Electronic Alerting Increases Response and Cuts Costs

Issue 11 and Volume 117.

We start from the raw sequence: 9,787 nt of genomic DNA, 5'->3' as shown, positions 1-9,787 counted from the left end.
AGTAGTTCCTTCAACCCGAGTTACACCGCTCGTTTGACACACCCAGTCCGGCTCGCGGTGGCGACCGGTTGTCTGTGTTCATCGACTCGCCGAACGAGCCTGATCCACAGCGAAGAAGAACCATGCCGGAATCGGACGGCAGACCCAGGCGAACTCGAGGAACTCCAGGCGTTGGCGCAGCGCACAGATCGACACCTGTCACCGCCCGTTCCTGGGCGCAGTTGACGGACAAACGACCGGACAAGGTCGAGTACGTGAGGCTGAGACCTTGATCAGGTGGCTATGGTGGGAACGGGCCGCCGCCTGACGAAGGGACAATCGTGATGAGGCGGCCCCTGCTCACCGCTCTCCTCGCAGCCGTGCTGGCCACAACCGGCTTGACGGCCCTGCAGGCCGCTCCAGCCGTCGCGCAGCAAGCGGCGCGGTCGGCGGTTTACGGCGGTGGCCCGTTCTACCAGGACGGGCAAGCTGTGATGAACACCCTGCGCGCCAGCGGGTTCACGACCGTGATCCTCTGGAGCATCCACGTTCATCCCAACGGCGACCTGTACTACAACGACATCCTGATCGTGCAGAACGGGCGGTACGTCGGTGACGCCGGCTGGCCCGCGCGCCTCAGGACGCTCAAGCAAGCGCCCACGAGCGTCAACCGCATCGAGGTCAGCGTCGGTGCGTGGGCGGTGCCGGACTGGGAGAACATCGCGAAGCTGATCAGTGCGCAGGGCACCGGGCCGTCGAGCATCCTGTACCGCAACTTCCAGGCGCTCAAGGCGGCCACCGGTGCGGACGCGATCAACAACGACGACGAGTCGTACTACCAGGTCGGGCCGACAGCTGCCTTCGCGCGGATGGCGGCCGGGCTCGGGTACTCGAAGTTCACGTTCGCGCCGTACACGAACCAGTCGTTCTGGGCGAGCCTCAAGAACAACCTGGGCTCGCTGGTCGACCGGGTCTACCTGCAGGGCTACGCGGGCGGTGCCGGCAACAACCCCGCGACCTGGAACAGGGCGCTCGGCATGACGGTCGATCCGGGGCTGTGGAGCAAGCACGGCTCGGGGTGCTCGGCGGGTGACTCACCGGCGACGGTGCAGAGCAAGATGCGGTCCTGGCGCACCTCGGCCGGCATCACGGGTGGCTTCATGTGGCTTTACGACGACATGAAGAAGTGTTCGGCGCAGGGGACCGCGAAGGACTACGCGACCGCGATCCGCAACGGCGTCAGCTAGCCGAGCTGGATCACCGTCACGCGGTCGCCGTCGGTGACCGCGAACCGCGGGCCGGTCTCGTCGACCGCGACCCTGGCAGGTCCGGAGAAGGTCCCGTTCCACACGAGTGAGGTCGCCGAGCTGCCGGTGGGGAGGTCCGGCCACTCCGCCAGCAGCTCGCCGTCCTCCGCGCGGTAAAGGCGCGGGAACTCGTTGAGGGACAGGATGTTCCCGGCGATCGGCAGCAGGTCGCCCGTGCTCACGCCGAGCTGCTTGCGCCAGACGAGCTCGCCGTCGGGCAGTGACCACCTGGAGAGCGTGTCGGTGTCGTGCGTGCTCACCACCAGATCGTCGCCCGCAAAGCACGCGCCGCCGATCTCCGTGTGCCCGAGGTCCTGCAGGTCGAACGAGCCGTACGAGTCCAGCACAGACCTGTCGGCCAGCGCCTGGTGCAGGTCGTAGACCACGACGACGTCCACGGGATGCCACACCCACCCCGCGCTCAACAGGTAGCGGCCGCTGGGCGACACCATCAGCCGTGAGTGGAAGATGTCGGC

Electronic Alerting Increases Response and Cuts Costs —photo courtesy Inland Electronics Corp. WHEN the St. Charles, Ill., Fire Department relied completely on outdoor public alarms to alert volunteer personnel, they were often faced with a limited turnout. “Sometimes, it was only a 20 percent response,” said Chief Arthur Van Leirsburg. This was a major problem for the township fire protection district, one of the largest in northern Illinois. Chief Van Leirsburg investigated various types of alerting systems. He liked the potential advantages of an electronic alerting system and had receivers placed in the homes of his paid and volunteer personnel. A standard four-channel encoder was installed at the central radio dispatching station. Response to fire calls jumped to 100 percent after the electronic alerting system went into operation. Again, the chief was faced with a problem. His department is comprised of three paid members besides himself and 19 callmen. A…

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